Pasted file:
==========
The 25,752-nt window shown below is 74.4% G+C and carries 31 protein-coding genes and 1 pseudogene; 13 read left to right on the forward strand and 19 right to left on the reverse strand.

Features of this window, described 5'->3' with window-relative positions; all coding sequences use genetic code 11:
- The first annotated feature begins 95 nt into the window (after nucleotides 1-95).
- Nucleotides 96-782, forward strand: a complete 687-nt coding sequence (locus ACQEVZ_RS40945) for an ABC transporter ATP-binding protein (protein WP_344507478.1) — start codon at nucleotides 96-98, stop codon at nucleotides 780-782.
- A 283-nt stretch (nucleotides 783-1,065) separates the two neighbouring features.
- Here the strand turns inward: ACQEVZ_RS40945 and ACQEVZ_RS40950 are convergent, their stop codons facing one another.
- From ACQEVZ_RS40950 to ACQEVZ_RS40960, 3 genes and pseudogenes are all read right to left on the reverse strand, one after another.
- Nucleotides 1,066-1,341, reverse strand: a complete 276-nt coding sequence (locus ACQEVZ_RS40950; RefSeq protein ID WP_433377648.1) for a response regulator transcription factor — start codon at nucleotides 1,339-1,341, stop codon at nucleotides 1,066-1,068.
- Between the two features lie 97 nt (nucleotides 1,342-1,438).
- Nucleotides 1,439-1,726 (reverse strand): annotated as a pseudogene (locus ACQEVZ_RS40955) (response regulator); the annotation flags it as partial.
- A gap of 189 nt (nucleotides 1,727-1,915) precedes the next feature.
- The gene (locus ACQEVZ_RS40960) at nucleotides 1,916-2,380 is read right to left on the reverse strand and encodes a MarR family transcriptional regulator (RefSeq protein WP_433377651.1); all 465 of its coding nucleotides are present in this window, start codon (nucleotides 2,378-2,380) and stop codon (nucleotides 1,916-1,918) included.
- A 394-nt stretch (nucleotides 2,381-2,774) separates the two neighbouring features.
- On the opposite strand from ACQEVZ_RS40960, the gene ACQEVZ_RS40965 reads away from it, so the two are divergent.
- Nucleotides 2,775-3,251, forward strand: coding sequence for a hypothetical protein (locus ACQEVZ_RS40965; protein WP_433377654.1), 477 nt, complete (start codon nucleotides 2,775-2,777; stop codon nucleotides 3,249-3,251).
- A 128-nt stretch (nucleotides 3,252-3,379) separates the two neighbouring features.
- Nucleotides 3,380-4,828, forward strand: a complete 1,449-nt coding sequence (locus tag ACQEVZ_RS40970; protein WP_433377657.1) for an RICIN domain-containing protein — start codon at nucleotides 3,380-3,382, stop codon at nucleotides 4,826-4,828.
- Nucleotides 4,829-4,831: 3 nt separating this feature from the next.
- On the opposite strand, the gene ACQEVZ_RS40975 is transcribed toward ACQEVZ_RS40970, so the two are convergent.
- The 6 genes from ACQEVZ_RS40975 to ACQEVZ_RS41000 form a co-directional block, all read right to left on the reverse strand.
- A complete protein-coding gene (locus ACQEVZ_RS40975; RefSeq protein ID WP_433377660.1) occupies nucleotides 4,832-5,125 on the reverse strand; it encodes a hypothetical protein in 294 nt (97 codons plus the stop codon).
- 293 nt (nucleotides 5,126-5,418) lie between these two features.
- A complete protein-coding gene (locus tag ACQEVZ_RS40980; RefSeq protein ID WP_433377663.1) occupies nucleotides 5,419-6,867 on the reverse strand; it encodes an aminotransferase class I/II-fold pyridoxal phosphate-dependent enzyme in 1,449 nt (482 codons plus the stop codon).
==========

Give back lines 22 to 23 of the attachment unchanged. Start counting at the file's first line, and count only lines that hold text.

- 293 nt (nucleotides 5,126-5,418) lie between these two features.
- A complete protein-coding gene (locus tag ACQEVZ_RS40980; RefSeq protein ID WP_433377663.1) occupies nucleotides 5,419-6,867 on the reverse strand; it encodes an aminotransferase class I/II-fold pyridoxal phosphate-dependent enzyme in 1,449 nt (482 codons plus the stop codon).